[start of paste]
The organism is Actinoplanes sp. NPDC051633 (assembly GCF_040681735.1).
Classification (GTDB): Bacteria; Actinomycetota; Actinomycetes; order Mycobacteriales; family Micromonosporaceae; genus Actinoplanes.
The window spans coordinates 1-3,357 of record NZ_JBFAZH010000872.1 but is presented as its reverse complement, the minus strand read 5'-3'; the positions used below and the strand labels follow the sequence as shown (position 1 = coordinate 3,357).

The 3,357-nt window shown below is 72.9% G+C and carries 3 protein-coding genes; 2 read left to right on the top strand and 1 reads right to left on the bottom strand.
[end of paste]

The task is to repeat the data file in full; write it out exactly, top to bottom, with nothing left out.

The organism is Actinoplanes sp. NPDC051633 (assembly GCF_040681735.1).
Classification (GTDB): Bacteria; Actinomycetota; Actinomycetes; order Mycobacteriales; family Micromonosporaceae; genus Actinoplanes.
The window spans coordinates 1-3,357 of record NZ_JBFAZH010000872.1 but is presented as its reverse complement, the minus strand read 5'-3'; the positions used below and the strand labels follow the sequence as shown (position 1 = coordinate 3,357).

The 3,357-nt window shown below is 72.9% G+C and carries 3 protein-coding genes; 2 read left to right on the top strand and 1 reads right to left on the bottom strand.